Due to the mobile SIM card features available within a mobile phone, security is actually better than through standard internet banking, and two-factor authentication and other such methods can still be applied.

So, what is it then?

Any retail banking organization that doesn’t yet have an iPhone app, a specialist m-portal for mini-browsers and support for Android and Blackberry platforms, is demonstrating they are not prepared for the customer of today.

The same thing is happening with social media. Most banks still insist on banning the use of Facebook, Twitter, blogs and YouTube within the confines of the bank.

It comes down to a simple quote from Einstein, “Problems cannot be solved by the same level of thinking that created them.” We can’t expect traditional managers of banks who have grown up on a staple of branch banking to embrace customer innovation in a multi-channel environment.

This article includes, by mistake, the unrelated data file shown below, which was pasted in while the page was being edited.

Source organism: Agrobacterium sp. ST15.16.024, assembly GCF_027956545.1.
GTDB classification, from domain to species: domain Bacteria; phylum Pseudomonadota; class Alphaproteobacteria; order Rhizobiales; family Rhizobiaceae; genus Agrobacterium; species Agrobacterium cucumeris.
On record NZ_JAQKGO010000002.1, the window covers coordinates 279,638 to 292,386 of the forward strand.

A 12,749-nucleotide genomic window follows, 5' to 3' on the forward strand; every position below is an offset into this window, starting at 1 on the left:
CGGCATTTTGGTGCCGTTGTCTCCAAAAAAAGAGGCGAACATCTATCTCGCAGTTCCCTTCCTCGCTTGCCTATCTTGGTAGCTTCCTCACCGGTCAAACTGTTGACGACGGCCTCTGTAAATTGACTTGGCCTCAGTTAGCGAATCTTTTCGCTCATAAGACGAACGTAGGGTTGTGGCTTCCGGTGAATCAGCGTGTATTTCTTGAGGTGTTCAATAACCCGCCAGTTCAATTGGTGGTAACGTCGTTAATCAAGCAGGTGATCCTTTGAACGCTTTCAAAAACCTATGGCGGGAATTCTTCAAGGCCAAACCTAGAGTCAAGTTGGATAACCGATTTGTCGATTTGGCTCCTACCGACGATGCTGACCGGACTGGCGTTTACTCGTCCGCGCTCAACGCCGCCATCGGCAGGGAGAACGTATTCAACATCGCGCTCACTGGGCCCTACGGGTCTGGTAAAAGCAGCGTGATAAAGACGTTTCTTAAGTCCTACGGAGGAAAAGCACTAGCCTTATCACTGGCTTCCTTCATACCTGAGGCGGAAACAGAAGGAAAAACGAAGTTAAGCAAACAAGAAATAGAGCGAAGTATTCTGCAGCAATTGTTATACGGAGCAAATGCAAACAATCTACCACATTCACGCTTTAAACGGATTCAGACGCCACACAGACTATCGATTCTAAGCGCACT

It’s time to inject new blood into management at a senior level. Banks need to start taking some risks – not prop trading. They need to start injecting new thinking into the boardroom from non-bankers, from Y-Gen and from customer experience advocates. If not, there will simply be left the haves and have nots.

Banks that have profitable multi-channel customer relationships, and banks that don’t.

UPDATE – Response from @FirstDirect via Twitter

When I posted on my blog this morning US/UK time about mobile banking and the apparent reluctance of some banks to deploy iPhone Apps, etc I used the example of HSBC and First Direct’s seeming tardiness on the App side. I have got used to the fact that most of the ‘too big to fail’ bankers are immune to suggestions on improving customer experience through social media these days, so I was pleasantly surprised to get a response from First Direct’s team within just a couple of hours of my post.

This is the social media conversation working as intended and it is evidence of the fact that at least some within the retail banking fraternity are learning to listen. Mind you, First Direct’s big brother – HSBC – is yet to respond to numerous posts that I’ve made about their recent performance from a customer perspective.